Start Your First Job Strong
You’ve landed your first career-job, congrats! Now how do you handle the transition to working full-time and being the newest member of the team? Let’s hear from our hiring experts about how to smooth the transition into the working world. 

From Class To Career

Sarah, Hiring Expert at Cardinal Health, shares, “Your first full-time, professional job will certainly be an adjustment from college life, but it’s also very exciting! Adjusting your focus will help you successfully make that transition. In college, you have a lot of control over when and how you get homework done, when you go to class, how engaged you are, etc. While working, remember that your work is contributing to an organization’s business needs and that you might need to adjust your style or schedule to meet those needs. I also recommend making time to observe and learn from respected colleagues or leaders, maybe even develop a mentoring relationship. It can be so easy to jump right in and have a laser focus on your own responsibilities but watching and learning can help you navigate the workplace, its unwritten rules, and expand your network (which is SO important).”  More from Sarah

Connecting Across Generations

Ashlyn, Hiring Expert at Worthington Industries, has a few suggestions as you navigate relationships with your new coworkers. She says, “There are a few things that you can do in order to connect with people from various generations in the workplace. The first thing to do is work hard; show those around you that you are passionate about your work and also respect the work that they're doing. Talk to them - approach the people that you work with, ask what they like to do in their spare time, see if you have anything in common. Get involved - are there teams at work that you can become a part of? This is always a great way to network with and get to know your coworkers.”  More from Ashlyn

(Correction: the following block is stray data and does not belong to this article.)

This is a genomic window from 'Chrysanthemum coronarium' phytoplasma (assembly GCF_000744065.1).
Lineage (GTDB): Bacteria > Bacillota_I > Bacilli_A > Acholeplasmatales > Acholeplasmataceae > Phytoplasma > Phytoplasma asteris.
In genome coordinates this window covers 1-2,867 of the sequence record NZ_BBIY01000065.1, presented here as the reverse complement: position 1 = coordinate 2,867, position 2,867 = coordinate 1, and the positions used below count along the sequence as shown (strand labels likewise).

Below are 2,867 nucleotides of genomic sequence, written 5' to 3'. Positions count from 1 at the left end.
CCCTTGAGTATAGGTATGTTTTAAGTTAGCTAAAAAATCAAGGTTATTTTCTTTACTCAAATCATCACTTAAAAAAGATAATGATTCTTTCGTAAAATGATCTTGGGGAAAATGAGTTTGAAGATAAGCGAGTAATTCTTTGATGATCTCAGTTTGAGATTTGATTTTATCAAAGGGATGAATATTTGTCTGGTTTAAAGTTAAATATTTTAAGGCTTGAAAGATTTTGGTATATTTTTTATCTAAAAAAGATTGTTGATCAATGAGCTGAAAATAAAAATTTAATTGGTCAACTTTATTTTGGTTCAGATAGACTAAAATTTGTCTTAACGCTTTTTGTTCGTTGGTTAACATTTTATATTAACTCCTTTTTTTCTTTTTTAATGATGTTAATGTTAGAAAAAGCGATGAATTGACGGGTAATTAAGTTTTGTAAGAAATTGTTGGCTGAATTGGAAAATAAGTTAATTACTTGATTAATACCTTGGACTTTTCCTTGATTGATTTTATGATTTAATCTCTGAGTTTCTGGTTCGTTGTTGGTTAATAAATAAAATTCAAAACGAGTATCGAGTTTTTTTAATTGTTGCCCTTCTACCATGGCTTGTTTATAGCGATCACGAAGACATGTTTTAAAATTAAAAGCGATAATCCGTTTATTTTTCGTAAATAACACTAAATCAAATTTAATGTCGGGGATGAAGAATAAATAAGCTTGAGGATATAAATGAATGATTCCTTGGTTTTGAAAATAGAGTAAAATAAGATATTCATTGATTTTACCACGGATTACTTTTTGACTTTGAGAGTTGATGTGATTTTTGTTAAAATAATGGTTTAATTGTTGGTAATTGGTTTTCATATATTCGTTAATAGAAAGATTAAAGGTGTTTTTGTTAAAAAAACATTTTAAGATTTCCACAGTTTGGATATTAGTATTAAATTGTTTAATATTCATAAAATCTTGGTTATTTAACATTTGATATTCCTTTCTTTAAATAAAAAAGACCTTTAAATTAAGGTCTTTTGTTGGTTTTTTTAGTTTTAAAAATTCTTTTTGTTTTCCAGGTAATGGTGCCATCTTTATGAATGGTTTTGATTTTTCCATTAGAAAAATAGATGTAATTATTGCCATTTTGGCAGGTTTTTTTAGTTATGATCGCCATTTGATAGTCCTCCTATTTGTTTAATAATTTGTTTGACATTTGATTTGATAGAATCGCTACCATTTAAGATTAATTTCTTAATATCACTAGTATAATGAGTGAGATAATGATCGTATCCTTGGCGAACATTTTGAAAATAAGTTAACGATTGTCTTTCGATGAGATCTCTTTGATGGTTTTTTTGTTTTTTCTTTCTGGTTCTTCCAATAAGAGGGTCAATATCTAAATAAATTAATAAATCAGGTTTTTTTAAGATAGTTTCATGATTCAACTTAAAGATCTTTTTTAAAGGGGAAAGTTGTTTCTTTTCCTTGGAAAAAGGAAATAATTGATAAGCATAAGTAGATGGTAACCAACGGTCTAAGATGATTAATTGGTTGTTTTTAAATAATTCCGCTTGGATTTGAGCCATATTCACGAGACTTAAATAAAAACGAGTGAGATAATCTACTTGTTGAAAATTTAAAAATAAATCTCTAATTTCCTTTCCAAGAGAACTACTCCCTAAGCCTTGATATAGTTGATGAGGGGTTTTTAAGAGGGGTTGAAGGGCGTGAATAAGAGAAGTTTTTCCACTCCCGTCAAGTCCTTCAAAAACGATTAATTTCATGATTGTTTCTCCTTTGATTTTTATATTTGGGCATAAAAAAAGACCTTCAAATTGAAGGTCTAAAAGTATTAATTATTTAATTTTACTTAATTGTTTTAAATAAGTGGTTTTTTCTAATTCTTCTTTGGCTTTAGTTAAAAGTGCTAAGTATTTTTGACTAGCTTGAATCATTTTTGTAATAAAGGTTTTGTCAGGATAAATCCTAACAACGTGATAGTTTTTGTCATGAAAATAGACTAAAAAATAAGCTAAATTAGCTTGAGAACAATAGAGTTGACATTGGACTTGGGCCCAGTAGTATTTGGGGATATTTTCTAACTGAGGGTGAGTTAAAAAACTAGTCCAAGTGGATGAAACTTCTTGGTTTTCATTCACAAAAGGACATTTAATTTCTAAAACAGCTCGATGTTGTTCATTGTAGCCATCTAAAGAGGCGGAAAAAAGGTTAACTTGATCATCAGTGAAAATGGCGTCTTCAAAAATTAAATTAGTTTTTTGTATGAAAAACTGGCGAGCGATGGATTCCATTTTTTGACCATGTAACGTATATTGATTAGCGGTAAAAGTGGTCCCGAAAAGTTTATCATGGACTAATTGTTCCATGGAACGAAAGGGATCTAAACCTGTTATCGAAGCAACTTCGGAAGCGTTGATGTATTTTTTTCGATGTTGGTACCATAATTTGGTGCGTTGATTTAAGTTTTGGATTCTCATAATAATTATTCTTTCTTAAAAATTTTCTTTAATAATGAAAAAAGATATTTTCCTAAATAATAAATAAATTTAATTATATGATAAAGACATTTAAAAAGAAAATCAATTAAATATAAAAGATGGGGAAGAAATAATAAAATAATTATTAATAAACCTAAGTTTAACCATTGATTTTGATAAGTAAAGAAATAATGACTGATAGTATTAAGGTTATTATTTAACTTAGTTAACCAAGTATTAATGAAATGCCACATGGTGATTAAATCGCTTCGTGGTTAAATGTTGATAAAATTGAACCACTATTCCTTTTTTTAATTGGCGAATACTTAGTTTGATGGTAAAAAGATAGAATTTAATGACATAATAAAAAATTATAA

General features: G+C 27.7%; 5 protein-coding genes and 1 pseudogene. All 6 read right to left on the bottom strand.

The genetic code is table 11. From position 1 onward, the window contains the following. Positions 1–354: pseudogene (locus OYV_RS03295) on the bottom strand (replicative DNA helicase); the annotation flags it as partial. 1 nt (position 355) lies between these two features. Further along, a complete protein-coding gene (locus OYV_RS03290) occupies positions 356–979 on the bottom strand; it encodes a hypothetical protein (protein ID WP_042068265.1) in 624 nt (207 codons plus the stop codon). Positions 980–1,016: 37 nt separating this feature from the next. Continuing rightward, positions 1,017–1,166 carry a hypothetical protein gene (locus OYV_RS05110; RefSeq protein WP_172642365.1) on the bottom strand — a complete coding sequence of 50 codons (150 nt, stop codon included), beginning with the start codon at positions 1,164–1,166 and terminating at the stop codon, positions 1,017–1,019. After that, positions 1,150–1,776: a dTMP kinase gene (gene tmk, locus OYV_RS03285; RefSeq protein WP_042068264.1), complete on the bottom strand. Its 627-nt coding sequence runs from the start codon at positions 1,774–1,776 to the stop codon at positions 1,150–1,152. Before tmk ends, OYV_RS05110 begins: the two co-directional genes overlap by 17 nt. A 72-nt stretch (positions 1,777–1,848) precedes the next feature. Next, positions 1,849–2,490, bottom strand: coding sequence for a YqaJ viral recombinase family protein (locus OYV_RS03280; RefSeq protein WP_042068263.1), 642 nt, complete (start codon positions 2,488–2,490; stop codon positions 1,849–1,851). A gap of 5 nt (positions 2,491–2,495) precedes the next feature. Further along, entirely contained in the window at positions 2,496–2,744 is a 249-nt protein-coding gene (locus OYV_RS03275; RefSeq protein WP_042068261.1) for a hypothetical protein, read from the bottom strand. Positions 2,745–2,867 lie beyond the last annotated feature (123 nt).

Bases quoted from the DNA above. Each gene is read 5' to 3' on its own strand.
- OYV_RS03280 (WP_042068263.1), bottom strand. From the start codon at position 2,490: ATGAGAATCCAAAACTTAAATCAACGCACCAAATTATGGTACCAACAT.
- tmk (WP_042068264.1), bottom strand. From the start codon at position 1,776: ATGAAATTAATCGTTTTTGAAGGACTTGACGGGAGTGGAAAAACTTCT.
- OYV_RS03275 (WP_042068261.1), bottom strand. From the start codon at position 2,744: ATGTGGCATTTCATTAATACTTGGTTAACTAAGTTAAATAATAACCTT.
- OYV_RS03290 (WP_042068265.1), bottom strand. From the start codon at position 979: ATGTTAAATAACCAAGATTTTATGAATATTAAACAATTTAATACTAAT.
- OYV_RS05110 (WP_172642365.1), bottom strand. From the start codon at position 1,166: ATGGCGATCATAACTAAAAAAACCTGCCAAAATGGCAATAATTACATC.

Makailyn, Hiring Expert at Textron Inc., suggests, “First and foremost, working hard to be a valuable member of the team will start your relationship off on the right foot and gain respect from your coworkers. I have found that asking people about their hobbies, family, or interests is a way to connect with them on a more personal level and see what you may have in common. The age difference won't seem so drastic if you are able to find commonalities or learn about what each other is interested in on a personal level. Most of all I think that respect, positivity, and engagement can go a long way.”  More from Makailyn

Building Confidence

Being the youngest or least experienced in your office can be intimidating. Courtney, Hiring Expert at ADP, shares “There are two things I would recommend to give you some more confidence. First, establish an open dialogue with your manager around prepping for and executing presentations or meetings.  She/he can advise you on how to best engage the audience and provide some good feedback once that dialogue gets started. Second, find yourself a mentor that is not directly your boss, but involved in some of the projects that can provide you some feedback as well. Adopting these strategies will benefit you not only now, but all throughout your career.”  More from Courtney

Stephanie, Hiring Expert at AT&T Inc., suggests, “As a new employee, running successful meetings and projects is all about organization, partnering, consistency, and goal setting. I have found a lot of success, especially when working with a new team who is unfamiliar with me, in being very transparent with what my goals are both for individual meetings and the project as a whole, setting clear expectations for stakeholders, and then driving towards the common goals.  People like to know what they can expect and to have a voice when a goal directly impacts them. Consider some breakout sessions where you can get to know the members of the team better. Once you all perceive each other as allies with common goals, it will be more natural to work together to find team success.”  More from Stephanie

Remember, you got this job because you worked hard for it and you deserve to be there. Approach your new coworkers as teammates and peers, no matter what your age or experience gap may be. If you have any specific questions as you kick off your career, you can always ask our experts! 
NO TAGS FOUND
Back to Top
Real Time Web Analytics